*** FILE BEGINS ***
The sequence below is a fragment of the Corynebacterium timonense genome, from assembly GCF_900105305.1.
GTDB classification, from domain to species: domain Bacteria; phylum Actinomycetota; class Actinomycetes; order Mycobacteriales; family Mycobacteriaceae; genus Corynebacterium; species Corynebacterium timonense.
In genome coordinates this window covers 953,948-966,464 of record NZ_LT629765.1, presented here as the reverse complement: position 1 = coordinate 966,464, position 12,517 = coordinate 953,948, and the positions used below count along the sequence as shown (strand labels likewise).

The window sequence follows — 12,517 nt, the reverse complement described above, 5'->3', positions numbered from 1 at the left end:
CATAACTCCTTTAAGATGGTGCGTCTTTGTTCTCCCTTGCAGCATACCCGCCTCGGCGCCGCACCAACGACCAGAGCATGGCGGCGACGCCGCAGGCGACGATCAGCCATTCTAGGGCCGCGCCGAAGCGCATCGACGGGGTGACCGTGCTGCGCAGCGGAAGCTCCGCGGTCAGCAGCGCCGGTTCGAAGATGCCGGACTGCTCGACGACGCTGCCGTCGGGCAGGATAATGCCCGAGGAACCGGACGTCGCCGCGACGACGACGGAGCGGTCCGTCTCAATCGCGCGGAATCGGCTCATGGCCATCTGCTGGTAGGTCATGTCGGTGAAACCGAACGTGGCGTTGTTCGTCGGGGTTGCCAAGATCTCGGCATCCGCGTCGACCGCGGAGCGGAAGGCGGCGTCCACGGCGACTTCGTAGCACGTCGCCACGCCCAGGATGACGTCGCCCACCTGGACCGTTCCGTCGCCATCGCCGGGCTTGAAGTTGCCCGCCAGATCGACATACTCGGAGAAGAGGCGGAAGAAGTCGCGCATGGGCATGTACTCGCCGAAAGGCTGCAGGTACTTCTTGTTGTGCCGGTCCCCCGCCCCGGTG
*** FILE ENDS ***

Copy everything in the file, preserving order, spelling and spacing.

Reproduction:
The sequence below is a fragment of the Corynebacterium timonense genome, from assembly GCF_900105305.1.
GTDB classification, from domain to species: domain Bacteria; phylum Actinomycetota; class Actinomycetes; order Mycobacteriales; family Mycobacteriaceae; genus Corynebacterium; species Corynebacterium timonense.
In genome coordinates this window covers 953,948-966,464 of record NZ_LT629765.1, presented here as the reverse complement: position 1 = coordinate 966,464, position 12,517 = coordinate 953,948, and the positions used below count along the sequence as shown (strand labels likewise).

The window sequence follows — 12,517 nt, the reverse complement described above, 5'->3', positions numbered from 1 at the left end:
CATAACTCCTTTAAGATGGTGCGTCTTTGTTCTCCCTTGCAGCATACCCGCCTCGGCGCCGCACCAACGACCAGAGCATGGCGGCGACGCCGCAGGCGACGATCAGCCATTCTAGGGCCGCGCCGAAGCGCATCGACGGGGTGACCGTGCTGCGCAGCGGAAGCTCCGCGGTCAGCAGCGCCGGTTCGAAGATGCCGGACTGCTCGACGACGCTGCCGTCGGGCAGGATAATGCCCGAGGAACCGGACGTCGCCGCGACGACGACGGAGCGGTCCGTCTCAATCGCGCGGAATCGGCTCATGGCCATCTGCTGGTAGGTCATGTCGGTGAAACCGAACGTGGCGTTGTTCGTCGGGGTTGCCAAGATCTCGGCATCCGCGTCGACCGCGGAGCGGAAGGCGGCGTCCACGGCGACTTCGTAGCACGTCGCCACGCCCAGGATGACGTCGCCCACCTGGACCGTTCCGTCGCCATCGCCGGGCTTGAAGTTGCCCGCCAGATCGACATACTCGGAGAAGAGGCGGAAGAAGTCGCGCATGGGCATGTACTCGCCGAAAGGCTGCAGGTACTTCTTGTTGTGCCGGTCCCCCGCCCCGGTG